Case No. 2:16-CV-1158 TS.

US MAGNESIUM, LLC, a Delaware limited liability company, Plaintiff, v. ATI TITANIUM LLC, a Delaware limited liability company, Allegheny TECHNOLOGIES INCORPORATED, a Delaware corporation, Defendants.

United States District Court, D. Utah.

Editors Note
Applicable Law: 28 U.S.C. § 1441
Cause: 28 U.S.C. § 1441 Notice of Removal - Breach of Contract
Nature of Suit: 190 Contract: Other
Source: PACER

Attorney(s) appearing for the Case

US Magnesium, Plaintiff, represented by Richard D. Burbidge , BURBIDGE MITCHELL & GROSS.

US Magnesium, Plaintiff, represented by Andrew Dymek , BURBIDGE MITCHELL & GROSS, Carolyn J. LeDuc , BURBIDGE MITCHELL & GROSS & Jefferson W. Gross , BURBIDGE MITCHELL & GROSS.

ATI Titanium, Defendant, represented by Chris R. Hogle , HOLLAND & HART, Blaine J. Benard , HOLLAND & HART, Elizabeth A. Rudolf , HOLLAND & HART, Jennifer S. Horne , HOLLAND & HART & Richard D. Flint , HOLLAND & HART.

Allegheny Technologies Incorporated, Defendant, represented by Bryon J. Benevento , DORSEY & WHITNEY, Kimberly Neville , DORSEY & WHITNEY & Kristen E. Olsen , DORSEY & WHITNEY.


TED STEWART, District Judge.

This matter is before the Court on Defendants' Objections to the Magistrate Judge's decision to enter a Scheduling Order.

Under 28 U.S.C. § 636(b)(1)(A) and Rule 72(a) of the Federal Rules of Civil Procedure, the Court reviews a Magistrate Judge's orders on nondispositive matters under a clearly erroneous or contrary to law standard.1 "The clearly erroneous standard . . . requires that the reviewing court affirm unless it `on the entire evidence is left with the definite and firm conviction that a mistake has been committed.'"2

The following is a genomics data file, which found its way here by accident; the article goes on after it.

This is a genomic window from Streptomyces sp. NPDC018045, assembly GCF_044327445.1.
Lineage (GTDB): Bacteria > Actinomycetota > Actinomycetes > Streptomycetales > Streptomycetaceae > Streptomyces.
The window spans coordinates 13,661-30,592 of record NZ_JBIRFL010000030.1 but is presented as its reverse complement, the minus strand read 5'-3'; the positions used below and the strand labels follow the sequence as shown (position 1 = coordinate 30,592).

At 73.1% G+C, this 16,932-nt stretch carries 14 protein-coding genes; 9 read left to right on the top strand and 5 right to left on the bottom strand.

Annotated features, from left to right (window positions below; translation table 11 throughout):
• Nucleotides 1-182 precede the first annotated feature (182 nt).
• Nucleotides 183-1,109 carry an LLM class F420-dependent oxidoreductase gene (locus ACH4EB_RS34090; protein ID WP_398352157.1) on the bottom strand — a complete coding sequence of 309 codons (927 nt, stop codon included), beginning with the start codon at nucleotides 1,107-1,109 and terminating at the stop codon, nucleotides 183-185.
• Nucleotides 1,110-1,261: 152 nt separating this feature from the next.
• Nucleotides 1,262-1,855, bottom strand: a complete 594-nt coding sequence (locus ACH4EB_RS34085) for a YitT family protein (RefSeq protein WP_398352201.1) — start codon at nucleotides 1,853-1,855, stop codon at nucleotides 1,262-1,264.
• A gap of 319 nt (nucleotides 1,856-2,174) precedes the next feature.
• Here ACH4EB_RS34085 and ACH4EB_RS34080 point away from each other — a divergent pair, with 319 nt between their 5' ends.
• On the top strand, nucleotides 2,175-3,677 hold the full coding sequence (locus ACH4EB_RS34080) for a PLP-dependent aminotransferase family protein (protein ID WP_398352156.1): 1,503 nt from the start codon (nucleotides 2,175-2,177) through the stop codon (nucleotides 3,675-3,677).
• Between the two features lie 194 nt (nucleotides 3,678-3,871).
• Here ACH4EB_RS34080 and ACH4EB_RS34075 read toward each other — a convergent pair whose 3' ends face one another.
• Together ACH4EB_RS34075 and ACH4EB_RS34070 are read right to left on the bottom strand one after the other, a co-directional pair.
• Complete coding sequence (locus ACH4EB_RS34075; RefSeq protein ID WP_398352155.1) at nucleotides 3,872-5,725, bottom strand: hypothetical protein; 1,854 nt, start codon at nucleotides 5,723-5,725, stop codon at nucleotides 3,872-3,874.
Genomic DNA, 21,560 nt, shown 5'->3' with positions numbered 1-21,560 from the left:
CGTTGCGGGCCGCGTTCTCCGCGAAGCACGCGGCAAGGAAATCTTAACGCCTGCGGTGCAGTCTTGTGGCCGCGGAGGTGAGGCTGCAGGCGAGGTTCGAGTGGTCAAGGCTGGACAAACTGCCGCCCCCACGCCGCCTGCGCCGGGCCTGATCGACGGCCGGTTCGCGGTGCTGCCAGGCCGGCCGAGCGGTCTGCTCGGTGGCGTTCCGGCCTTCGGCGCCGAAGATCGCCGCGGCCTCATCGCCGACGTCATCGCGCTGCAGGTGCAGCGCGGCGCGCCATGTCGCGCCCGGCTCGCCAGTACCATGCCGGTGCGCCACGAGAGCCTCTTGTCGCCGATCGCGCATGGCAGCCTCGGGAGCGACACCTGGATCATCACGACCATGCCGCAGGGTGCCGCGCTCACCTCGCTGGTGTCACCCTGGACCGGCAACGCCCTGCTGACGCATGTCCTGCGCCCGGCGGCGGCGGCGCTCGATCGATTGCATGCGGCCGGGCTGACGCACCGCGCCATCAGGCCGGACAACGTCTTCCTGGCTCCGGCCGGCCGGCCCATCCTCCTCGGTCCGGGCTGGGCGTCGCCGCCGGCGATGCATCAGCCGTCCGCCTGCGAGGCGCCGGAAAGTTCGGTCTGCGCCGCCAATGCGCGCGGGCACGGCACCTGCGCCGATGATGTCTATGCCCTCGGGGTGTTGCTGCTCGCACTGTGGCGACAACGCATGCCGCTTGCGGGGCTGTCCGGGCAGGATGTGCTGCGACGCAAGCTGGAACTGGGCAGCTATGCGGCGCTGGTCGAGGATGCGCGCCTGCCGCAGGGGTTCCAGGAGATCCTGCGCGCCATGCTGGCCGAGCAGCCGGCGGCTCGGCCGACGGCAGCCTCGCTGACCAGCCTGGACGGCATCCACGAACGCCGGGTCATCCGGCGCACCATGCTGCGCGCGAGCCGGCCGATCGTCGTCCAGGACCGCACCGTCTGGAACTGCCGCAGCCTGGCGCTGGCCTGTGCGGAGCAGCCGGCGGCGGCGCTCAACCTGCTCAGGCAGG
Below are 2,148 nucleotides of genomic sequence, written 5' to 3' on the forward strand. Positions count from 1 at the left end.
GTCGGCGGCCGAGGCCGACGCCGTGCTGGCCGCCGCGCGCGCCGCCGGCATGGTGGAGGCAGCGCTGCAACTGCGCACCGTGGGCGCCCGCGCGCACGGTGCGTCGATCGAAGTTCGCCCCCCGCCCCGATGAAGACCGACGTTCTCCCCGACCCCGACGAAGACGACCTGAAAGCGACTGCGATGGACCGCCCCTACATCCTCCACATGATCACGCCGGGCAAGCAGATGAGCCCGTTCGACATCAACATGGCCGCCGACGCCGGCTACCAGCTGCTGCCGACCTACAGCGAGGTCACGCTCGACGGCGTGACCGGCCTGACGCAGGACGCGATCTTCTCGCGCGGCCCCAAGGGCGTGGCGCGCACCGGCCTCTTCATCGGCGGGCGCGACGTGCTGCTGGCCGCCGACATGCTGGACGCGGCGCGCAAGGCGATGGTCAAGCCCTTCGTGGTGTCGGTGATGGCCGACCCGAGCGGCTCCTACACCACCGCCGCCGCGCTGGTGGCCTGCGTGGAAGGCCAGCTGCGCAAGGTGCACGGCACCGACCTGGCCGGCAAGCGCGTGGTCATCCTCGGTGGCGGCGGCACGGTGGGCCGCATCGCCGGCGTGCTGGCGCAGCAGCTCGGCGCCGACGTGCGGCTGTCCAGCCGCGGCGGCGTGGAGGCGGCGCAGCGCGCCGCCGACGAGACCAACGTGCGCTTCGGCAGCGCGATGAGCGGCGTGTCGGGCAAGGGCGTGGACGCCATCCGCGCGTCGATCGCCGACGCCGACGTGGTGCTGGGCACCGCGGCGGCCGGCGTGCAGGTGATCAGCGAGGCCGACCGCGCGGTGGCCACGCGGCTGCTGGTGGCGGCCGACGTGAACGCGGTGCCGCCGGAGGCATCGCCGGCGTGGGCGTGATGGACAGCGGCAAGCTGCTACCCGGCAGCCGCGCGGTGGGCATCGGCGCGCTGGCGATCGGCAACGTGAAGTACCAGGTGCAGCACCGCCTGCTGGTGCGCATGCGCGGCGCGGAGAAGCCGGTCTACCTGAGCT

The Court has carefully reviewed the Scheduling Order, the transcript of the Initial Pretrial Conference, Defendants' objections and the related briefing, and the relevant case law. Having done so, the Court cannot conclude that the Magistrate Judge's decision was clearly erroneous or contrary to law. Therefore, the Court will overrule the objections. However, the Court will exercise its discretion to stay the deadlines contained in the Scheduling Order until after the Court has ruled on Defendants' pending Motions to Dismiss. The parties are directed to submit a stipulated scheduling order within five (5) days after the Court issues a ruling on those Motions, if they are denied in whole or in part.



1. 28 U.S.C. § 636(b)(1)(A); Fed. R. Civ. P. 72(a).
2. Ocelot Oil Corp. v. Sparrow Indus., 847 F.2d 1458, 1464 (10th Cir. 1988) (quoting United States v. United States Gypsum Co., 333 U.S. 364, 395 (1948)).


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